• the kind of tape used for the test has a great influence on the end result. At first, I used an older tape and got very different (much much worse) result that when I later used a brand new tape of the same type. This was kind of shocking!
  • tape speed has a great influence on the stability as well. All deck produce much better results on 38 cm/s than on 19 cm/s. A few quick test at 9,5 cm/s were even worse.
  • I did not find any difference when using the beginning, the middle or the end of the tape, but I have not tested that on every deck. I suppose if a deck has too much or too little tension, the position on the tape would matter

After a lot of testing I had a spreadsheet full of values that were very difficult to interpret. So I made a graph out of all the numbers and this is the end result:

This may seem overwhelming and confusing at first, but it really isn’t. Let me clarify for you.

  • On the X-axis (lower) you see the three different measuring methods for each deck: DIN, wow and flutter.
  • Each deck has an corresponding line in the graph for these 3 values.
  • Lower values (lower lines) are better.
  • Legend is on the right, showing which line corresponds to which deck.¬†It is a bit crowded but bear with me.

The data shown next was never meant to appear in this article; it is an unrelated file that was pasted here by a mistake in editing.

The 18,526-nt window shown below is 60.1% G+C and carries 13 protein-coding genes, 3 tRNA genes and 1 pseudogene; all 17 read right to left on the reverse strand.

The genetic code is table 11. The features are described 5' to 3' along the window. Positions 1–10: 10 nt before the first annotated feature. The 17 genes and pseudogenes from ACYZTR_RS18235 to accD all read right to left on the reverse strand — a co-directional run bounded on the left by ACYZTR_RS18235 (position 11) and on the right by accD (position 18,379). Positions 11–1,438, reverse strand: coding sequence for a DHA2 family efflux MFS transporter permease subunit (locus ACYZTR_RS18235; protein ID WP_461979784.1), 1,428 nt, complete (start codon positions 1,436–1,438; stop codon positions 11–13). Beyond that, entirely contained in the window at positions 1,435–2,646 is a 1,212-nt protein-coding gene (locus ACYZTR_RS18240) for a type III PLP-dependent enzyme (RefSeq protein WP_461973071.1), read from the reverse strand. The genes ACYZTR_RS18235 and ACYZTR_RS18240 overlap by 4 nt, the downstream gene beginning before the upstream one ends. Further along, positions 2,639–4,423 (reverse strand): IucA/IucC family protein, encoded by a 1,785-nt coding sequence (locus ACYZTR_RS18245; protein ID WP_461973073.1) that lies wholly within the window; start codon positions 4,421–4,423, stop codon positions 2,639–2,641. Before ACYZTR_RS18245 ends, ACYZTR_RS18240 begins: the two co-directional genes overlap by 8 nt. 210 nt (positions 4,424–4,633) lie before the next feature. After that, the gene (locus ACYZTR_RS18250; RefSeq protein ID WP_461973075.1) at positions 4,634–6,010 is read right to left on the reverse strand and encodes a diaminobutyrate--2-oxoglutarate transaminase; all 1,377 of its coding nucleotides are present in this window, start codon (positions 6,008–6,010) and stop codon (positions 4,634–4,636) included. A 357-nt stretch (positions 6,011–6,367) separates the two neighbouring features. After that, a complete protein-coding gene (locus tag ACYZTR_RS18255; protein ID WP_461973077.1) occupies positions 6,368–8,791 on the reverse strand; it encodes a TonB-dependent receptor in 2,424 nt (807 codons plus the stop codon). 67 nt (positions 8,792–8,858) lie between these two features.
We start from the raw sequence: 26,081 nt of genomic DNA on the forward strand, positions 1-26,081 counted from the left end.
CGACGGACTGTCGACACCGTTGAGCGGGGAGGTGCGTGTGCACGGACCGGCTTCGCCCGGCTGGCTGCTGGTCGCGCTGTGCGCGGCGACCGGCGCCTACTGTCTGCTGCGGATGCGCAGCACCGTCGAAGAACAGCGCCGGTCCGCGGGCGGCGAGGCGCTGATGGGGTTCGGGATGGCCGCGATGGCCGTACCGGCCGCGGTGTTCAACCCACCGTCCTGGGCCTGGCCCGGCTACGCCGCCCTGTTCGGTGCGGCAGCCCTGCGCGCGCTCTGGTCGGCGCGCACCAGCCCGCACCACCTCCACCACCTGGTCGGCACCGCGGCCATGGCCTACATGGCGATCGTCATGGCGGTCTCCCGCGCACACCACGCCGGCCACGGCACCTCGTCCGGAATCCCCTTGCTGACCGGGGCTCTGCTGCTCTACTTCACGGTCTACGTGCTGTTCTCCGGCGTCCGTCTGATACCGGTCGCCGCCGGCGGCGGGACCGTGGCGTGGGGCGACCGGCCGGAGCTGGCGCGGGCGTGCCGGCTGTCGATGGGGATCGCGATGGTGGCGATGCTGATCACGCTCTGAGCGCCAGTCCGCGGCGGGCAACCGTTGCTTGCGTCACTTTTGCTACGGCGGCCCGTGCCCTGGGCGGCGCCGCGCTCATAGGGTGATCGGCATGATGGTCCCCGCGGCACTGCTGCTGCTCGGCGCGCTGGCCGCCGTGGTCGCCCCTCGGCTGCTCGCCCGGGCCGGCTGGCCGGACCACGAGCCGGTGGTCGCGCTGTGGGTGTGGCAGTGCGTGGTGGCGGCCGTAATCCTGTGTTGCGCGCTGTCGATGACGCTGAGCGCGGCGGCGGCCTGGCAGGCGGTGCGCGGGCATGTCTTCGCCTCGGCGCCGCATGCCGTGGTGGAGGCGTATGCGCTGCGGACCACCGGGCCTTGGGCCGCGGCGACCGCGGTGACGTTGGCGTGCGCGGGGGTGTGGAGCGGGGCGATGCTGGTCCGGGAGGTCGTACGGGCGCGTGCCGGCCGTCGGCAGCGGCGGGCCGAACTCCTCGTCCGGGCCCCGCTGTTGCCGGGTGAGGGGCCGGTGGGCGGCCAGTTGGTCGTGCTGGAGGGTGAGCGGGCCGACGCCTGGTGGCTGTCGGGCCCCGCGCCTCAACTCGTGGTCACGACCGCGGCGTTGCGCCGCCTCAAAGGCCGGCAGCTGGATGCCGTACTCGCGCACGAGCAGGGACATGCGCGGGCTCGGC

Here are the conclusions:

  • the most upper line, meaning the worst deck, is the Teac A-3440 at both speeds. This is one of my oldest decks.
  • for fun I included one turntable, my Technics SL1900. That is the blue dotted line. I found that I had a test record with a 3kHz tone on it, so I could actually do the measurement. I was surprised to see that the values produced were in the same range as the tape decks. However, unlike all decks, the wow is the worse value of the three.
  • the best deck is the Studer A80 @ 38 cm/s. Of course, Studer was famous for their mechanics and always paid special attention to the tape path. Studer used the best available bearings and even had special lubricant that had to be used.
  • a very positive measurement is the Philips N7300, the light blue line in the lower part.
  • in general, the newer decks (Philips N7300, AKAI GX-77 and Teac X-2000R) are in the better part of the graph. Maybe it is because when they were manufactured, the W&F was better under control, or it is simply because they are fewer used.
  • the ReVox PR99 (also a Studer brand), the dark blue line, is giving the A80 a run for his money.
  • the results for the dual capstan decks that I have (Teac X7, X7-R, and X2000-R) are not as I expected. Yes, they are good, but they are beaten by single capstan decks. The whole idea of the dual-capstan system is that that would eliminate (well, minimize) W&F values. I think the system fails to deliver. And on top of that, it introduces a lot of unwanted negative side effects, that are most notable after all these years when the decks age.
    The result of playing in the reverse direction were mostly comparable to the forward direction, so no real diffrerence here.

There you have it. I hope you liked my article. If you have any comments, please leave them below.